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High govt spending, private sector loans weaken Rwandan Franc

August 08
05:55 2013

The Rwanda Franc is losing ground to the US dollar because of increased government spending and credit to the private sector during the second half of the 2012/13 financial year, central bank officials have said.

Rwanda francJohn Rwangombwa, the governor of National Bank of Rwanda, however, noted that the depreciation pressure against the local unit was “temporary”, saying the foreign exchange market would soon stabilise. The franc recently suffered its sharpest decline in nine months against the dollar on July 21. Yesterday the central bank quoted the unit at 648.2/654.4, a significant drop from 639.7/652 in June.

Foreign exchange bureau operators are quoting the local unit at an average of Rfw660/670.

Rwangomba, who was presenting the central bank quarterly monetary policy and financial stability statement for the first half of this year on Tuesday, said higher than anticipated government spending and an 18 per cent rise in commercial bank lending increased the demand for dollars.

Figures released by the central bank on Tuesday show that while authorised loans to the private sector declined to Rwf220.5b between January and June from Rwf251.7 during the same period of 2012, lending bounced back in the second quarter of this year to Rwf222.9b, putting pressure on the franc.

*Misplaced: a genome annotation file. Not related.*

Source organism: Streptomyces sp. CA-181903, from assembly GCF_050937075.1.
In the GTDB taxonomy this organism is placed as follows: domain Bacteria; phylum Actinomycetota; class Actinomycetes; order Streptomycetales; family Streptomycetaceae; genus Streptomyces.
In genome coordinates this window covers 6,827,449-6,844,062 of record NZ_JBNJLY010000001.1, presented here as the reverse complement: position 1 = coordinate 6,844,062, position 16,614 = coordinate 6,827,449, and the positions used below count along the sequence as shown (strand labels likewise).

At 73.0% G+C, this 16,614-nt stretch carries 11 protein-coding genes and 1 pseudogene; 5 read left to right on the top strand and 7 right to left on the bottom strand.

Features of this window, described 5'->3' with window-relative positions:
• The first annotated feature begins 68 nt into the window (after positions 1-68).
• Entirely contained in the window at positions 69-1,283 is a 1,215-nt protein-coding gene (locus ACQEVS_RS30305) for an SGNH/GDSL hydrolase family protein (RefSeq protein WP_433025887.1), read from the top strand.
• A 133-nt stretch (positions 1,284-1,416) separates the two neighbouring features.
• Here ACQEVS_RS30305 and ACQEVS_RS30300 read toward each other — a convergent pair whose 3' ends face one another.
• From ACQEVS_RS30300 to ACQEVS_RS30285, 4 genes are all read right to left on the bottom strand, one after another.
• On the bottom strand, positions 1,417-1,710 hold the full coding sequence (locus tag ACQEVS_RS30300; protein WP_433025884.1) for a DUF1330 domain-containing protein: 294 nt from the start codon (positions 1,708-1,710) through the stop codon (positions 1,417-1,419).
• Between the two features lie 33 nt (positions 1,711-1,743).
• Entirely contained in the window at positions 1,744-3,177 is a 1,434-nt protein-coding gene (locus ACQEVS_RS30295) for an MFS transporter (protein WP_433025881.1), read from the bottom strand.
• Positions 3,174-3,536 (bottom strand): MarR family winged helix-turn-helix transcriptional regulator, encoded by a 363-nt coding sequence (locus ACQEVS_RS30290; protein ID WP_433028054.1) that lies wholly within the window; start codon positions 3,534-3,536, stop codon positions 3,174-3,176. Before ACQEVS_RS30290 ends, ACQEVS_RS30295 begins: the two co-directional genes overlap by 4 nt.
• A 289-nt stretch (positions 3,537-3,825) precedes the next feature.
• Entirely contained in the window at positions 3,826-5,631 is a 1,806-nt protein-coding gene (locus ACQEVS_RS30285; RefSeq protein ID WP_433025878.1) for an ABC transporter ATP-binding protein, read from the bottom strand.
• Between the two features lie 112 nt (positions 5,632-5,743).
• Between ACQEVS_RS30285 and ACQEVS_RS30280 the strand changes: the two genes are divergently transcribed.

Rwangomba said the franc was recovering, reducing the depreciation rate to 1.8 per cent during the first quarter of this year. In 2012, the franc lost 4.5 per cent value against the dollar.

The reduction in the depreciation rate was achieved after the central bank sold $118.78m to commercial banks in the first half of 2013.

This intervention has, however, not been adequate to reverse the trend as the demand for the greenback from importers continues to surge, exerting pressure on the local currency. Rwangomba said the central bank has put in place new measures to stabilise the domestic foreign exchange market.

“The central bank has spearheaded the establishment of the dealers’ association in order to ensure an organised foreign exchange market,” he said.

This follows reports that some dealers were involved in speculation, causing artificial shortage of foreign currencies.

By Edward Ojulu, The New Times

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